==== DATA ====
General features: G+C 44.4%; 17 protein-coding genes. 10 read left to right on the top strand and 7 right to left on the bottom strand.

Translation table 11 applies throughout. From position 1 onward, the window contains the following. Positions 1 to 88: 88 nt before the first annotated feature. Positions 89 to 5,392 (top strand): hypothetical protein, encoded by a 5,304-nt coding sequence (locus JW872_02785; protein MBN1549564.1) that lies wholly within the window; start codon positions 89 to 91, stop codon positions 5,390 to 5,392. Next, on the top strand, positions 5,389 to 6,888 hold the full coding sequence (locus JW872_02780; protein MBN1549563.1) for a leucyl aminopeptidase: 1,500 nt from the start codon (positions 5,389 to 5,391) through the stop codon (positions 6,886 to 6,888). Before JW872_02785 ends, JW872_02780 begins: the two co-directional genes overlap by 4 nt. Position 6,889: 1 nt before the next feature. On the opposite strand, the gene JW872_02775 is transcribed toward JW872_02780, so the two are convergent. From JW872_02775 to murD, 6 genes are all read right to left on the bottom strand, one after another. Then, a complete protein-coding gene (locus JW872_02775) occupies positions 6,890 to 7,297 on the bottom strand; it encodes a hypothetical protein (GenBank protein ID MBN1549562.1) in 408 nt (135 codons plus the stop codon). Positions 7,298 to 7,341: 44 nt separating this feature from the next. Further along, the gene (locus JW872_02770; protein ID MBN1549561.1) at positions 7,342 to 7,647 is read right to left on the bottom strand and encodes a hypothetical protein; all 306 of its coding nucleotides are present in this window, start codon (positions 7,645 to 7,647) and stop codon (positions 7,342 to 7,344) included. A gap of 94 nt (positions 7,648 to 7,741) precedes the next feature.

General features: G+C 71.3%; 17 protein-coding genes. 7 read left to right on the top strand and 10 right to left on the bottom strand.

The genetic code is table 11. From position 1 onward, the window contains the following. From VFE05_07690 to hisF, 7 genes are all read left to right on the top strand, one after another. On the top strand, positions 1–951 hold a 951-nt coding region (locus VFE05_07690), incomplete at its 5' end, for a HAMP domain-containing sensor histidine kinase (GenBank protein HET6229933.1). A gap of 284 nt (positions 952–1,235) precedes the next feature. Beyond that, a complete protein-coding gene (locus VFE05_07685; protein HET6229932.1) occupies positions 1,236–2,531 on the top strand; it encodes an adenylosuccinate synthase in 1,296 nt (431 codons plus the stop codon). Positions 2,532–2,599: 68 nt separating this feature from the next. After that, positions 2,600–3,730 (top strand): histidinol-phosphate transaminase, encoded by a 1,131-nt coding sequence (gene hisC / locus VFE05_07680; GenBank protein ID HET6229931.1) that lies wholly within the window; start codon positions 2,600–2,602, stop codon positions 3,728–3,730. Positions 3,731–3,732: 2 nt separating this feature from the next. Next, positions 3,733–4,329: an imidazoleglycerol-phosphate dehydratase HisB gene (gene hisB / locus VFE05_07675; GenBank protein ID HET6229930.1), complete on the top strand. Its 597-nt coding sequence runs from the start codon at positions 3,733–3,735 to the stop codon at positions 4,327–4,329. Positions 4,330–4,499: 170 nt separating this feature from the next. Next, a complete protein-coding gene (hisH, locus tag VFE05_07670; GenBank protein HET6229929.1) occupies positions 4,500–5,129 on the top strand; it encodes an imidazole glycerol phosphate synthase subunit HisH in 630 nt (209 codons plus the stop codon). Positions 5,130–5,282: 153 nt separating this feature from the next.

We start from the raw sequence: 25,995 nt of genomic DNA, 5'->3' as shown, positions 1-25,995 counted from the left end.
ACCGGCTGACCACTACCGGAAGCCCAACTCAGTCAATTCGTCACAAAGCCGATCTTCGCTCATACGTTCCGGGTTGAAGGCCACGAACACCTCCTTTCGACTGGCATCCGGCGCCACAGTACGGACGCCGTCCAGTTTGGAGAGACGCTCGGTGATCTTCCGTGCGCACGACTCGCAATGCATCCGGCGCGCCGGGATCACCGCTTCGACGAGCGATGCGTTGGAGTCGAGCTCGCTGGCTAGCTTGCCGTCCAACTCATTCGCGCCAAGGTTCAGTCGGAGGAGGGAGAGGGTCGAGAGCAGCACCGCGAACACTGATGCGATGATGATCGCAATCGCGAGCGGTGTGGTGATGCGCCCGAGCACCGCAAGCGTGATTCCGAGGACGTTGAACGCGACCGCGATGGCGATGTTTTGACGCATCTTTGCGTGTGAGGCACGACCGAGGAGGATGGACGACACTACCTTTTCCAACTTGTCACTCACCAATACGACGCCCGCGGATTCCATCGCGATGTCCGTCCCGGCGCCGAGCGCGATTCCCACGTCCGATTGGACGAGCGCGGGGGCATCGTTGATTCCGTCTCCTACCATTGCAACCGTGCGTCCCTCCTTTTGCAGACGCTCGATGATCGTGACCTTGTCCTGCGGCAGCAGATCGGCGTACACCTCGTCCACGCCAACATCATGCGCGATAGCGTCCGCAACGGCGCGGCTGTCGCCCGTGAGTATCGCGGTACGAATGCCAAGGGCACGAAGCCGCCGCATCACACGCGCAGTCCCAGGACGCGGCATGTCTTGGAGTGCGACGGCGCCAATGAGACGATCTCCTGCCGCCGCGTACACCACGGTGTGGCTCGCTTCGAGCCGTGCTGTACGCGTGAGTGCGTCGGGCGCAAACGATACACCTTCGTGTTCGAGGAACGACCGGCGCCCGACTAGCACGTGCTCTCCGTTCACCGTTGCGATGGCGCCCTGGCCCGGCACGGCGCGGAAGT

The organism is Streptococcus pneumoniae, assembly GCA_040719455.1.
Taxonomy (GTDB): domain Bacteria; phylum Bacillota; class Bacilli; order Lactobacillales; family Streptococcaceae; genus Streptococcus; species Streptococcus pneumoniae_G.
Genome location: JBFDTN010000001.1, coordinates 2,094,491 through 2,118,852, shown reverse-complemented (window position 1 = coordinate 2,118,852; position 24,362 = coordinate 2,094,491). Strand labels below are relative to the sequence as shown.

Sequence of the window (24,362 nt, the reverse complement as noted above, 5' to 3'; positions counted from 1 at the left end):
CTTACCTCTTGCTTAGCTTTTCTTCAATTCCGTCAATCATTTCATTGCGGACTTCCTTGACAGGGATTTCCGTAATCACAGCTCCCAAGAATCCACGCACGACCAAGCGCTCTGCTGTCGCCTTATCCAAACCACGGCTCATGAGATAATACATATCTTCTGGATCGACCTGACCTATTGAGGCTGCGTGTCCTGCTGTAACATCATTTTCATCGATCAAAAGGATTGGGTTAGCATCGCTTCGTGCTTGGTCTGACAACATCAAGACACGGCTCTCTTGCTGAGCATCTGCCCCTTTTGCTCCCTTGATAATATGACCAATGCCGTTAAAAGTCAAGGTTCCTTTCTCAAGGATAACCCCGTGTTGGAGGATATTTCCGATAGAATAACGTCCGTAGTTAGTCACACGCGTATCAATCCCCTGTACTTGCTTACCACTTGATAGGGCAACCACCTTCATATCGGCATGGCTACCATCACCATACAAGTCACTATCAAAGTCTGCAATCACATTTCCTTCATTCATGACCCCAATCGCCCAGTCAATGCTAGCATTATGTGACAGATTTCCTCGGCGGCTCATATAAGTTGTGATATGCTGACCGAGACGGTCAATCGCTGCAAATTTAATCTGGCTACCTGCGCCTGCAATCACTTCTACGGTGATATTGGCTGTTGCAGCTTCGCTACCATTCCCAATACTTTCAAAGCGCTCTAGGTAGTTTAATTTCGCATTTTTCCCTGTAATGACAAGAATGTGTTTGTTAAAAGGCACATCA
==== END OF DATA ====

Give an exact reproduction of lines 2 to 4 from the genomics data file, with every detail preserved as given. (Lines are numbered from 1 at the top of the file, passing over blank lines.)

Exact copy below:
Translation table 11 applies throughout. From position 1 onward, the window contains the following. Positions 1 to 88: 88 nt before the first annotated feature. Positions 89 to 5,392 (top strand): hypothetical protein, encoded by a 5,304-nt coding sequence (locus JW872_02785; protein MBN1549564.1) that lies wholly within the window; start codon positions 89 to 91, stop codon positions 5,390 to 5,392. Next, on the top strand, positions 5,389 to 6,888 hold the full coding sequence (locus JW872_02780; protein MBN1549563.1) for a leucyl aminopeptidase: 1,500 nt from the start codon (positions 5,389 to 5,391) through the stop codon (positions 6,886 to 6,888). Before JW872_02785 ends, JW872_02780 begins: the two co-directional genes overlap by 4 nt. Position 6,889: 1 nt before the next feature. On the opposite strand, the gene JW872_02775 is transcribed toward JW872_02780, so the two are convergent. From JW872_02775 to murD, 6 genes are all read right to left on the bottom strand, one after another. Then, a complete protein-coding gene (locus JW872_02775) occupies positions 6,890 to 7,297 on the bottom strand; it encodes a hypothetical protein (GenBank protein ID MBN1549562.1) in 408 nt (135 codons plus the stop codon). Positions 7,298 to 7,341: 44 nt separating this feature from the next. Further along, the gene (locus JW872_02770; protein ID MBN1549561.1) at positions 7,342 to 7,647 is read right to left on the bottom strand and encodes a hypothetical protein; all 306 of its coding nucleotides are present in this window, start codon (positions 7,645 to 7,647) and stop codon (positions 7,342 to 7,344) included. A gap of 94 nt (positions 7,648 to 7,741) precedes the next feature.

General features: G+C 71.3%; 17 protein-coding genes. 7 read left to right on the top strand and 10 right to left on the bottom strand.

The genetic code is table 11. From position 1 onward, the window contains the following. From VFE05_07690 to hisF, 7 genes are all read left to right on the top strand, one after another. On the top strand, positions 1–951 hold a 951-nt coding region (locus VFE05_07690), incomplete at its 5' end, for a HAMP domain-containing sensor histidine kinase (GenBank protein HET6229933.1). A gap of 284 nt (positions 952–1,235) precedes the next feature. Beyond that, a complete protein-coding gene (locus VFE05_07685; protein HET6229932.1) occupies positions 1,236–2,531 on the top strand; it encodes an adenylosuccinate synthase in 1,296 nt (431 codons plus the stop codon). Positions 2,532–2,599: 68 nt separating this feature from the next. After that, positions 2,600–3,730 (top strand): histidinol-phosphate transaminase, encoded by a 1,131-nt coding sequence (gene hisC / locus VFE05_07680; GenBank protein ID HET6229931.1) that lies wholly within the window; start codon positions 2,600–2,602, stop codon positions 3,728–3,730. Positions 3,731–3,732: 2 nt separating this feature from the next. Next, positions 3,733–4,329: an imidazoleglycerol-phosphate dehydratase HisB gene (gene hisB / locus VFE05_07675; GenBank protein ID HET6229930.1), complete on the top strand. Its 597-nt coding sequence runs from the start codon at positions 3,733–3,735 to the stop codon at positions 4,327–4,329. Positions 4,330–4,499: 170 nt separating this feature from the next. Next, a complete protein-coding gene (hisH, locus tag VFE05_07670; GenBank protein HET6229929.1) occupies positions 4,500–5,129 on the top strand; it encodes an imidazole glycerol phosphate synthase subunit HisH in 630 nt (209 codons plus the stop codon). Positions 5,130–5,282: 153 nt separating this feature from the next.